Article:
Astragalus oocephalus now grows only in the Jezreel Valley, on a single site
in a eucalyptus grove near Afula Ilit ("grove of the rare species"). Tuvia
Kushnir collected the species (probably from there) in 1942 in the Giv’at
HaMore-Mount Tabor area, but since then it has not been seen for many years and
was considered extinct in Israel. In 1993 several dozen specimens were found in
the grove in Afula Ilit, by Fragman and Sharabani. In the past, in 1924, the
plant was also collected in the Hula Valley from Mishmar
HaYarden and Bnot Ya'akov
Bridge (Naftolsky) and again by Yair Or in 1990, but since then it has not been
found and is extinct from this region too.
Herbaceous vegetation in deep alluvial soils
in valleys. Currently known only from the planted eucalyptus grove.
For the characteristics of the genus Astragalus
– see A. trimestris. The species distribution in the world and in
Israel: in Israel, excluding the Hermon, 36 Astragalus species grow. Thirteen additional
species grow on the Israeli section of Mount Hermon and another eight species
grow in Jordan. In Iraq, 122 Astragalus species grow and in Turkey –
372. These numbers are indicative of the vast abundance of Astragalus
species in the Irano-Turanian region. In Iran and in Afghanistan, the countries
in which the genus center is located, there are some 1000 Astragalus
species that belong to 51 different sections! This is the greatest morphological-evolutionary
richness within one genus known in the world. Some sections are entirely
composed of annual species; they are mainly concentrated in desert ecosystems. The
main growth form in other sections is thorny dwarf shrubs. Among these is the tragacanth group that creates spiny cushions and dominates the
alpine areas of arid Asia. This group, which numbers about 250 different
species, were once considered a separate genus – Astacantha (= Tragacantha)
and it is probably the origin of the genus Caragana that includes low spiny
trees that grow from Turkey to the Himalayas.
Alexander Eig conducted the first
comprehensive taxonomic study on the genus in the 1930s. The monograph was
published only in 1955 in Jerusalem many years after his death.
A. oocephalus belongs to the Alopecias
section that has characteristic large leaves that lack a terminal spine and whose
flowers are arranged in a dense spherical or elongated inflorescence. In
eastern Jordan A. azraqansis grows – a closely related species, endemic to this region,
whose distribution reaches Ǧebel Druz. In Turkey and in the Caucasus there are several other species from
oocephalus once grew in two regions in which it is
considered extinct, but was found again in one of them. The Afula Ilit population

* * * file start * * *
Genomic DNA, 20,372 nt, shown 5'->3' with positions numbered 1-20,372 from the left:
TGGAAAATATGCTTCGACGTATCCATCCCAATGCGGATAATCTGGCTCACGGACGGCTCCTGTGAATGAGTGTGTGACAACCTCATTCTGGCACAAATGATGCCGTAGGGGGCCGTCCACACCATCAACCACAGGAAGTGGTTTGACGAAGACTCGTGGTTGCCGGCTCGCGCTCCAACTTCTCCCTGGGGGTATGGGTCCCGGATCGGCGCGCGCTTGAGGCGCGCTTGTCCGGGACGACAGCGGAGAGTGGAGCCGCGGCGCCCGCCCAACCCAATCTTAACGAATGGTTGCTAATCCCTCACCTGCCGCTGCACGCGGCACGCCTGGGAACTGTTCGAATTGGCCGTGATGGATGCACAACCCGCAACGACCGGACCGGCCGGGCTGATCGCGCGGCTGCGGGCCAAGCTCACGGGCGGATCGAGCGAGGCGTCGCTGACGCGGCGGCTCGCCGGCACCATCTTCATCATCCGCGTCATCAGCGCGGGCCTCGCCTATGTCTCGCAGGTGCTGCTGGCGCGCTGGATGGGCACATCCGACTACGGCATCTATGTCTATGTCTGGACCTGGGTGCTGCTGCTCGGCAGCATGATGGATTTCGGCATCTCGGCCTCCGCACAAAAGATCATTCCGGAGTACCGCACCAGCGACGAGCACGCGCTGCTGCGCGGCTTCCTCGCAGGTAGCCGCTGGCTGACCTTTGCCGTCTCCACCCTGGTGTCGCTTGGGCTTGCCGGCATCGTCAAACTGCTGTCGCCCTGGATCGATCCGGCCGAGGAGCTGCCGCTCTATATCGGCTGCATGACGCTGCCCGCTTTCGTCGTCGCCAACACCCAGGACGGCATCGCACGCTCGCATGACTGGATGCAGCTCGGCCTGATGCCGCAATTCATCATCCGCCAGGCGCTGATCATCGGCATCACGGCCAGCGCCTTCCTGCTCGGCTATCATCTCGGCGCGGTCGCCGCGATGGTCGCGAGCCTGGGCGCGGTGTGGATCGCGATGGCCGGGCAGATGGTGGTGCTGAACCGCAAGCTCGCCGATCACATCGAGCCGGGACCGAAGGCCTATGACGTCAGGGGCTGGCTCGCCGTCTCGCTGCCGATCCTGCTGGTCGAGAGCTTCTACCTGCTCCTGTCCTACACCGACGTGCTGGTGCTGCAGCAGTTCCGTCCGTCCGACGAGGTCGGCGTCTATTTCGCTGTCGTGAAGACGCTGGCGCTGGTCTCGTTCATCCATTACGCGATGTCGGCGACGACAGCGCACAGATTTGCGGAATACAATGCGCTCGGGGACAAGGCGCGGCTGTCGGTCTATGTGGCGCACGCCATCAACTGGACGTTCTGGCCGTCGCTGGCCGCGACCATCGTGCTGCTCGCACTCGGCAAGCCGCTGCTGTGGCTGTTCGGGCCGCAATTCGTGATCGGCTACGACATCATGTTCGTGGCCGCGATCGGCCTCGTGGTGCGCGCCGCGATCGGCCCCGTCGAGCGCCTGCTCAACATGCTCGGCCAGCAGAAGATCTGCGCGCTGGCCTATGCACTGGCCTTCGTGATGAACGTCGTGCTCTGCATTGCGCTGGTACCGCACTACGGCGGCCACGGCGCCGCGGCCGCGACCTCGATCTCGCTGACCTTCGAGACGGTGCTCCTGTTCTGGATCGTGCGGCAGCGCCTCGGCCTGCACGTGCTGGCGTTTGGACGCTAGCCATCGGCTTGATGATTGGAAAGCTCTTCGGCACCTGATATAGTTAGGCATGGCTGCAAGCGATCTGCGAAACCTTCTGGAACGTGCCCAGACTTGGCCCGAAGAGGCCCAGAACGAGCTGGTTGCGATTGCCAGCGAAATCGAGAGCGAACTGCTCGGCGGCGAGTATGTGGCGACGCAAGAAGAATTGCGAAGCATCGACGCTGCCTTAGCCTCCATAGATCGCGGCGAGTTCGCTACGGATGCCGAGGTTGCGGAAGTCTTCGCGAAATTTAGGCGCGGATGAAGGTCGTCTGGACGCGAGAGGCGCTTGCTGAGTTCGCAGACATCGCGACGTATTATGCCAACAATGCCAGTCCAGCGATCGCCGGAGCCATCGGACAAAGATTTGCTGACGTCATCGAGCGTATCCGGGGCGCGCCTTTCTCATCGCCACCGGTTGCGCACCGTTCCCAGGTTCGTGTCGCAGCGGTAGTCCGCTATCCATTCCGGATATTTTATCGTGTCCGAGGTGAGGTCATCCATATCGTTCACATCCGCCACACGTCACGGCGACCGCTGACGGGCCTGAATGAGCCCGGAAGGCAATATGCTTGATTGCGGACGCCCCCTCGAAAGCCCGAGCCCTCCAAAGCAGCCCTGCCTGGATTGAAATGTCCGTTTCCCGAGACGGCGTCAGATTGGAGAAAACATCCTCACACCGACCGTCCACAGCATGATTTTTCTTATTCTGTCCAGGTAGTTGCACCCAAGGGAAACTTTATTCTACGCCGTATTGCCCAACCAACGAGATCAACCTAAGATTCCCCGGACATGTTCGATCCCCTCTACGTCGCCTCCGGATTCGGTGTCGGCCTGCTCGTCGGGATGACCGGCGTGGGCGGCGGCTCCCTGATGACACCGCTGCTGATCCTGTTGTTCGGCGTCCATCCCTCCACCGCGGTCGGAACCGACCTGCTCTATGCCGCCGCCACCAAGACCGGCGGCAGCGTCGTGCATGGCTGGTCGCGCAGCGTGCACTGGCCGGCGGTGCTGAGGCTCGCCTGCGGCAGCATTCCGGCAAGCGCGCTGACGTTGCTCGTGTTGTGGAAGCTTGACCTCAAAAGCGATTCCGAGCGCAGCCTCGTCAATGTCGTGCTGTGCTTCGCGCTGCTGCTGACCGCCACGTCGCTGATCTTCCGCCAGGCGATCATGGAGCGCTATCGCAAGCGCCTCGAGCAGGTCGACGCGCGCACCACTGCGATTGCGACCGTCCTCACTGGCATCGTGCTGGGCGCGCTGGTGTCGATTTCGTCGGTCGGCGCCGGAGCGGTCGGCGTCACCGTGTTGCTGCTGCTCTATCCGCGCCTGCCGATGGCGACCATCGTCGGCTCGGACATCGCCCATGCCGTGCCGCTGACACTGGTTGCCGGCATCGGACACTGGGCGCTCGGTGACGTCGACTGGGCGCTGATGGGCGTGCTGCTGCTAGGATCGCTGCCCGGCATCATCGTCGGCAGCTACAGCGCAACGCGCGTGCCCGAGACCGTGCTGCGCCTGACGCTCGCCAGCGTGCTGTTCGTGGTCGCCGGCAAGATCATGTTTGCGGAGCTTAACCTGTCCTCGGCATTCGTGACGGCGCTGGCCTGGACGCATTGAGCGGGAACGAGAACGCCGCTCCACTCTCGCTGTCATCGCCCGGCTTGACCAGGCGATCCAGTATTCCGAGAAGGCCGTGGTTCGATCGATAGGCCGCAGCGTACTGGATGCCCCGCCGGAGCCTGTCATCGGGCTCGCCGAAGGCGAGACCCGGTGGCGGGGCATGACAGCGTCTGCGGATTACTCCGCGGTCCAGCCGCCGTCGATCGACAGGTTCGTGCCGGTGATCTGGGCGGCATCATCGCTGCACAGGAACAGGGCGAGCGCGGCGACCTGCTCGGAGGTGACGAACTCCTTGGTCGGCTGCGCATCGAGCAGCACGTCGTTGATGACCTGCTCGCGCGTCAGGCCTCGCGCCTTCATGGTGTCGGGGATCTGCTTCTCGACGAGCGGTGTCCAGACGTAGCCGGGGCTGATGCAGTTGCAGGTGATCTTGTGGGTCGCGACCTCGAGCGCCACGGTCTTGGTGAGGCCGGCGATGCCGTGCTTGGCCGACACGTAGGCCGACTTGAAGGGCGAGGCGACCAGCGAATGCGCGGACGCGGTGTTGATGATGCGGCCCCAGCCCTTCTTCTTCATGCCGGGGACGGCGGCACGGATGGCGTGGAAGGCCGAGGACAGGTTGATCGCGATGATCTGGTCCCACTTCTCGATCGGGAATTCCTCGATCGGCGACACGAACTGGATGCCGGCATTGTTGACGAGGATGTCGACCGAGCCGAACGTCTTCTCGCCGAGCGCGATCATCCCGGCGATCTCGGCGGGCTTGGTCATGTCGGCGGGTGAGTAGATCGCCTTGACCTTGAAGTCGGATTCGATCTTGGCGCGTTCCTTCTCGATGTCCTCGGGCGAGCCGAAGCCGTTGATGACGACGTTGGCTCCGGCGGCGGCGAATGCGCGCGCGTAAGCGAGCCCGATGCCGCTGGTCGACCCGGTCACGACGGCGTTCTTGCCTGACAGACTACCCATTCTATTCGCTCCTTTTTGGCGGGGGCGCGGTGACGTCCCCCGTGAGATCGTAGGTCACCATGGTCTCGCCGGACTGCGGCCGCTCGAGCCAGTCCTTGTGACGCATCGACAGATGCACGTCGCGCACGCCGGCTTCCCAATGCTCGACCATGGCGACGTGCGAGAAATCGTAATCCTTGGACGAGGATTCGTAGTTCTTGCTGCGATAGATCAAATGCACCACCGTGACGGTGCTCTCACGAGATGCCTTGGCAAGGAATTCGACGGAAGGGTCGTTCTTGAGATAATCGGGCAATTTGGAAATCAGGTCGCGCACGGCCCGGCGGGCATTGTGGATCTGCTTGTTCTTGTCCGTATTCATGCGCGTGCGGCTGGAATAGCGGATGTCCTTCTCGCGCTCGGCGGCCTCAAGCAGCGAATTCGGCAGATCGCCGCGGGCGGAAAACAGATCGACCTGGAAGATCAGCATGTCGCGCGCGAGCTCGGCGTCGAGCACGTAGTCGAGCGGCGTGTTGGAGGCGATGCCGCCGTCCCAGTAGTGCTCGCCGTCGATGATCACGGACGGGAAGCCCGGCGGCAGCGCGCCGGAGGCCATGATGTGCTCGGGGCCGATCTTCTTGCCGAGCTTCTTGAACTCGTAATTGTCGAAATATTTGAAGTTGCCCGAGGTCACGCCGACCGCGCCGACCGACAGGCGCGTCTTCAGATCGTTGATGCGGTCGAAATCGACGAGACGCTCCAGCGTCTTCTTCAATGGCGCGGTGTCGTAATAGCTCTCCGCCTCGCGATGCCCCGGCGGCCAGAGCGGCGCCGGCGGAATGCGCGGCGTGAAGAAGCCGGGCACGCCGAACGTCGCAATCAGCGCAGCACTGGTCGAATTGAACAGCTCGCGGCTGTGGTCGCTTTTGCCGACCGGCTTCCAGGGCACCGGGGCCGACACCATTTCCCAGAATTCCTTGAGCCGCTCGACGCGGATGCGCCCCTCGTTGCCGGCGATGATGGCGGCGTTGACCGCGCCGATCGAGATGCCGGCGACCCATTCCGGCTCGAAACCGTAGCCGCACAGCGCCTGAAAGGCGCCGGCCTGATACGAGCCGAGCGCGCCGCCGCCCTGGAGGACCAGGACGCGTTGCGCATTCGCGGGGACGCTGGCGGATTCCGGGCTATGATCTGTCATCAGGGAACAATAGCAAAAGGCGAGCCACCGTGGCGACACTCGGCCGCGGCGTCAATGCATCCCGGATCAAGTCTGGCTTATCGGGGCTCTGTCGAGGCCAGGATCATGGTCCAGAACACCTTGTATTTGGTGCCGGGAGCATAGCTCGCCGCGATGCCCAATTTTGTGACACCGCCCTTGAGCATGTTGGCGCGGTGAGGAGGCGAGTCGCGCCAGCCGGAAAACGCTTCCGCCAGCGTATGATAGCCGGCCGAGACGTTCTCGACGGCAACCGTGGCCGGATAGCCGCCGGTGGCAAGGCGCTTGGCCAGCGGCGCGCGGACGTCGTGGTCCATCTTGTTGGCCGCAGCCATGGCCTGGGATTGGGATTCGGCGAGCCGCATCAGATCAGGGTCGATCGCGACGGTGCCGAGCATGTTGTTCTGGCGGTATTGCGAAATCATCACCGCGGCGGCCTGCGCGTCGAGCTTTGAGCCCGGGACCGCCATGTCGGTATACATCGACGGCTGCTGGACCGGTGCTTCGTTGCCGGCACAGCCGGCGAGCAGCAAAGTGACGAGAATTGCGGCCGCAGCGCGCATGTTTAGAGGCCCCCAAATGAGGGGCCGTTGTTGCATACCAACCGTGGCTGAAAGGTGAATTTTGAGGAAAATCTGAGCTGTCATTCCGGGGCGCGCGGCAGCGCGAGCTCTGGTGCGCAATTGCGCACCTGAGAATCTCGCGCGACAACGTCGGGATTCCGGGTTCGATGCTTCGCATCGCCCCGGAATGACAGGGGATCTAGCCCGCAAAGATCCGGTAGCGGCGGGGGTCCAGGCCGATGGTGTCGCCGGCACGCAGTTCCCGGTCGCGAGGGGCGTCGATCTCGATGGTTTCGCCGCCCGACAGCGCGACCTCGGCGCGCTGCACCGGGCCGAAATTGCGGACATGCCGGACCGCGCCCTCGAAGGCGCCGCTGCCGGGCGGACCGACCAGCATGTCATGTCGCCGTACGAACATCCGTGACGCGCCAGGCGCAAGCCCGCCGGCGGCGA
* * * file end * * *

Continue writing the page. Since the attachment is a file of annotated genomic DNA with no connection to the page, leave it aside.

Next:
survives at the site since its discovery until the present.
only existing population occupies a patch of circa ½ ha, which contains a few
Afula Ilit site is subject to anthropogenic activity that could destroy the
population. The small number of plants exposes the population to reproductive threats
and to the probability of random extinction.
oocephalus is not protected in a nature reserve.
is a lack of detailed information on the global status of the species; it does
not appear in red books.
The eucalyptus grove west of Afula Ilit should
be declared a nature reserve of clay valley soil together with KKL-JNF, to
preserve this unique species as well as other species growing there, some of
them endangered species – Lathyrus cassius, Lachnophyllum noaeanum, Onosma
gigantea, Phlomis pungens, Vinca herbacea, Bellevalia warburgii, etc.
Seeds should be collected for backup. Efforts should be made to germinate them,
to study germination rates and if successful, to monitor established seedlings.
Cultivating A. oocephalus in
refuge gardens close to their natural site, on deep clay soil, should be
considered. Because of limited fruit formation, vegetative propagation methods
should be studied as well.
Turkey, northwestern Iraq, Syria, Lebanon and
Astragalus oocephalus is a perennial herbaceous plant of deep clay soils. It
is an extremely rare plant with a small population at a single site in the
Jezreel Valley that is threatened by human activity. It was considered as
extinct in Israel, but it was rediscovered in 1993 and since then the
population continues to survive at the site.
Current Occupancy Map
|1000 squre meter pixel||5000 squre meter pixel||10000 squre meter pixel|
|number of observations||0||0||0|
|in total pixels||0||0||0|
|Classification||On the endangered species list|
|Chorotype||Western Irano - Turanian|
|Conservation Site||Afula Ilit grove, Resettled in Ashaf Ruins east of Ayelet HaShahar and l Wadi Rosh Pina near Mishmar HaYarden|
|IUCN category||DD EW EX LC CR EN VU NT|
|Threat Definition according to the red book||Extinct|